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advocate fees


in execution petition, adocate fees rs3250 is added.further intt runs from the date of plaint.

there iwas aleration in advocate repesentation. one who presented the case was not authorised.similarly power of authority of advocate is signed by plaintiff on it.

hence sec 2 and 152 of cpc ,can defendant pray for modication in decree to delete advocate fees and intt onplaint from the date of plaint -as it is not certain who presented the case .in proceeding of court both changed the name  asnd sign .

so pl advice can amenment  in deree be prayed  ?

 
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Lawyer in Hyderabad.wats app no.9989324294

Clerical or arithmetical mistakes in judgments, decrees or orders or errors arising therein from any accidental slip or omission may at any time be corrected by the Court either of its own motion or on the application of any of the parties.

The court can correct an accidental mistake both in the judgment and the decree, but a mere ambiguity is not a ground for correction.

The alterations, amendments or corrections, which S. 152 authorises, are limited by its provisions. They are clerical or arithmetical mistakes in judgments, decrees or orders, and in addition errors arising in judgments, decrees or orders from any accidental slip or omission. Such clerical mistakes or slip orders falling under S. 152, C.P.C. can be corrected even suo motu by the court or on the application of any of the parties.

 
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Advocate

Facts, as posted, lacks clarity.

 
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Advocate

Section 152 C.P.C. provides for correction of clerical arithmetical mistakes in judgments, decrees or orders or errors arising therein from any accidental slip or omission. ... No Court can under the cover of the aforesaid sections modify, alter or add to the terms of its original judgment, decree or order.

 

 
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Advocate

In a judgment in 

Madras High Court
S.Perumal vs V.Banupriya on 4 January, 2016
CORAM:
							
THE HON'BLE MS. JUSTICE R.MALA

C.R.P.(PD).No.1001 of 2015
and
M.P.No.1 of 2015

 

It can be seen the court observed as below:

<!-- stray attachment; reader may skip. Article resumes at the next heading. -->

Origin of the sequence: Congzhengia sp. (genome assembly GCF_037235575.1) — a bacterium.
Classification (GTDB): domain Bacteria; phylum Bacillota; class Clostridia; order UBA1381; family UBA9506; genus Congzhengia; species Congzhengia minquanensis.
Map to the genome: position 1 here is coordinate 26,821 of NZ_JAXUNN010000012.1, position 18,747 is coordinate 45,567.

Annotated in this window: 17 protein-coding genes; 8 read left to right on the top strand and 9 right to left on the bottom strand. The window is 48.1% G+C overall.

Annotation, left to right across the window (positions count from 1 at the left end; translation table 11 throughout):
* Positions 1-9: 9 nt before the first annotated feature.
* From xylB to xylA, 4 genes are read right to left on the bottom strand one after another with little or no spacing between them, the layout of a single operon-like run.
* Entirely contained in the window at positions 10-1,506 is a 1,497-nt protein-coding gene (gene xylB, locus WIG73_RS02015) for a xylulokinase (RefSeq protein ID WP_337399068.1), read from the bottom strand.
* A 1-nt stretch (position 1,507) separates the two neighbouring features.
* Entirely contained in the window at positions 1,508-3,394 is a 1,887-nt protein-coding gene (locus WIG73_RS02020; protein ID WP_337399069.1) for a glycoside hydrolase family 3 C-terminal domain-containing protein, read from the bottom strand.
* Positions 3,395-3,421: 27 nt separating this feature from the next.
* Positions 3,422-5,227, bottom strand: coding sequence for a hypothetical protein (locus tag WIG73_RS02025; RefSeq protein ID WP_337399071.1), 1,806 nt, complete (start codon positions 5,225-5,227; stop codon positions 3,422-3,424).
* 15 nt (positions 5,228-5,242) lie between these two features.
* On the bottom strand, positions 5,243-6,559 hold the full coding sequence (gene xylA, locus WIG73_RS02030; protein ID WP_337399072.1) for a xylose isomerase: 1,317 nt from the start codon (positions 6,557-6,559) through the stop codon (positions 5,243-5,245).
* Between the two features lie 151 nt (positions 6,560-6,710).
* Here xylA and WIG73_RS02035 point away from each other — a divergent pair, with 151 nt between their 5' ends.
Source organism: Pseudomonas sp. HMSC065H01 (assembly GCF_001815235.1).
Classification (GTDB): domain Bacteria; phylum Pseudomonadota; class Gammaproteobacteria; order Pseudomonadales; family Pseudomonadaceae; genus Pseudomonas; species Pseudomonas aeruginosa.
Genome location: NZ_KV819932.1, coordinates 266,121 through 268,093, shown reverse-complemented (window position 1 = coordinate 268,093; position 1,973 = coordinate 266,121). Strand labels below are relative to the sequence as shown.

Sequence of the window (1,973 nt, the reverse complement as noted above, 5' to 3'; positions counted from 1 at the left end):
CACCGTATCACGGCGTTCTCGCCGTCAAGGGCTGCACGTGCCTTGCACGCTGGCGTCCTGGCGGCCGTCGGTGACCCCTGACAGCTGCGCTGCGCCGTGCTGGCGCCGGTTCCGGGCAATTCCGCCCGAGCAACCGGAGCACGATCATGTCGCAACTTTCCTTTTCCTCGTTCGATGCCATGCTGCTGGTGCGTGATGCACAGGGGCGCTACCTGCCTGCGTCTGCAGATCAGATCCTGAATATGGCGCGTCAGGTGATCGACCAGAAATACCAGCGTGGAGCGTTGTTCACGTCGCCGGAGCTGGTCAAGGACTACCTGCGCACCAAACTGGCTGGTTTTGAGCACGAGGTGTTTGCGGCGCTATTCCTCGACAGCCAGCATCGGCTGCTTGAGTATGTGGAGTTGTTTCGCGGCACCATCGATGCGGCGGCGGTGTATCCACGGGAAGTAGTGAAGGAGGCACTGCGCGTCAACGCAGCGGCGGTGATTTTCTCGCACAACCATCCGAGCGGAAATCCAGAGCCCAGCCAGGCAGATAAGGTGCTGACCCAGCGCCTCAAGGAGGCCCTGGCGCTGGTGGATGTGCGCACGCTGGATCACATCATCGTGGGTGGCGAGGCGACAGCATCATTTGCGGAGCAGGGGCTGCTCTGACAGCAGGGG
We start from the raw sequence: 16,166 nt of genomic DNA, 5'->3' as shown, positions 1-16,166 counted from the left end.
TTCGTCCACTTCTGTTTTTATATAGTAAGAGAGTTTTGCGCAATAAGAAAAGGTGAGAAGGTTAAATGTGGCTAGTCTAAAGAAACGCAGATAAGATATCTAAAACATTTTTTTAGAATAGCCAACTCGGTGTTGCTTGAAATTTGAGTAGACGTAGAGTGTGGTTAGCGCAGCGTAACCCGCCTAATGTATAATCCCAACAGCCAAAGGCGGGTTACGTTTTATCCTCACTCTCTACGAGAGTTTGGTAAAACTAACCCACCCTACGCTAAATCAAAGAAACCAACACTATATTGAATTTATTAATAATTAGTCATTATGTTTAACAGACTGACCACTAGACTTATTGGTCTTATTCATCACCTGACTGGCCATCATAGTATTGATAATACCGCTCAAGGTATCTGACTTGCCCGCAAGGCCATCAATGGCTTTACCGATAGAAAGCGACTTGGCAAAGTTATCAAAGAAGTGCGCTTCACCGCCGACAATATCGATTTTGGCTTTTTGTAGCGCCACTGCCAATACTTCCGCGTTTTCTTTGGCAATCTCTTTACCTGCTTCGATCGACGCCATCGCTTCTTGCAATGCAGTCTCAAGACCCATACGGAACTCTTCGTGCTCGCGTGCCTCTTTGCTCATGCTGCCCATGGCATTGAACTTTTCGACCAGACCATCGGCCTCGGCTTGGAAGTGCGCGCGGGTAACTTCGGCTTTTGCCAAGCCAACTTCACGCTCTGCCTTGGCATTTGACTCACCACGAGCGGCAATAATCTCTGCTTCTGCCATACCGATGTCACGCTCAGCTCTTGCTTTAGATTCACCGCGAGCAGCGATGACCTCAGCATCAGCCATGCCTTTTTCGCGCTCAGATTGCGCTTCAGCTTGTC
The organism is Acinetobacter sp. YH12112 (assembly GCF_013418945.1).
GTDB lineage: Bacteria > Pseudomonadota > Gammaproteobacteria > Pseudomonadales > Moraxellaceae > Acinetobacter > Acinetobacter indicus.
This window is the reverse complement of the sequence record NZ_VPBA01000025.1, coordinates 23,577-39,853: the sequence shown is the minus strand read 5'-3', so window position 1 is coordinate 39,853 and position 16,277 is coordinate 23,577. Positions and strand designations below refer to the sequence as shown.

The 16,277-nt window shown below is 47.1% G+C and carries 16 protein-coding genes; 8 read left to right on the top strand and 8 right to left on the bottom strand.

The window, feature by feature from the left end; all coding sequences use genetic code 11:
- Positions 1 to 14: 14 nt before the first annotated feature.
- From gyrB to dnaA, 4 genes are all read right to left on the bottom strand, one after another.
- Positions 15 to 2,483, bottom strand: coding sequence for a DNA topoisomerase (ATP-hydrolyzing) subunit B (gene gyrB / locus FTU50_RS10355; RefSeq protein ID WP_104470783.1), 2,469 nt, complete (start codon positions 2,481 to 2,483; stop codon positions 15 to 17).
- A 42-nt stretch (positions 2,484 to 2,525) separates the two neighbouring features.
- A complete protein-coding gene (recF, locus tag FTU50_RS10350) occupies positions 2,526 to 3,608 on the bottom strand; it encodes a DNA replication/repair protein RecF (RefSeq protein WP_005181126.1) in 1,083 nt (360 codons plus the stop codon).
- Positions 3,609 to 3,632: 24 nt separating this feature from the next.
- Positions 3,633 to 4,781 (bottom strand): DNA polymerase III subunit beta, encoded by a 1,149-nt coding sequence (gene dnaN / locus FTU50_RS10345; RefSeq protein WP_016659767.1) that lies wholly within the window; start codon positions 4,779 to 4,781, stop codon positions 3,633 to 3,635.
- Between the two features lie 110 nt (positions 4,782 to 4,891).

Section 152 provides for correction of clerical or arithmetical mistakes in judgments, decrees or orders or errors arising therein from any accidental slip or omission. The exercise of this power contemplates the correction of mistakes by the Court of its ministerial actions and does not contemplate passing of effective judicial orders after the judgment, decree or order. The settled position of law is that after the passing of the judgment, decree or order, the same becomes final subject to any further avenues of remedies provided in respect of the same and the very Court or the tribunal cannot, on mere change of view, is not entitled to vary the terms of the judgments, decrees and orders earlier passed except by means of review, if statutorily provided specifically therefor and subject to the conditions or limitations provided therein. The powers under Section 152 of the Code are neither to be equated with the power of review nor can be said to be akin to review or even said to clothe the Court concerned under the guise of invoking after the result of the judgment earlier rendered, in its entirety or any portion or part of it. The corrections contemplated are of correcting only accidental omissions or mistakes and not all omissions and mistakes which might have been committed by the Court while passing the judgment, decree or order. The omission sought to be corrected which goes to the merits of the case is beyond the scope of Section 152 as if it is looking into it for the first time, for which the proper remedy for the aggrieved party if at all is to file appeal or revision before the higher forum or review application before the very forum, subject to the limitations in respect of such review. It implies that the Section cannot be pressed into service to correct an omission which is intentional, however erroneous that may be. It has been noticed that the courts below have been liberally construing and applying the provisions of Sections 151 and 152 of Code even after passing of effective orders in the lis pending before them. No Court can, under the cover of the aforesaid sections, modify, alter or add to the terms of its original judgment, decree or order. Similar view was expressed by this Court in Dwaraka Das v. State of Madhya Pradesh and Anr. and Jayalakshmi Coelho v. Oswald Joseph Coelho (Emphasis Supplied) There is no quarrel over the proposition laid down in the above decisions.

 
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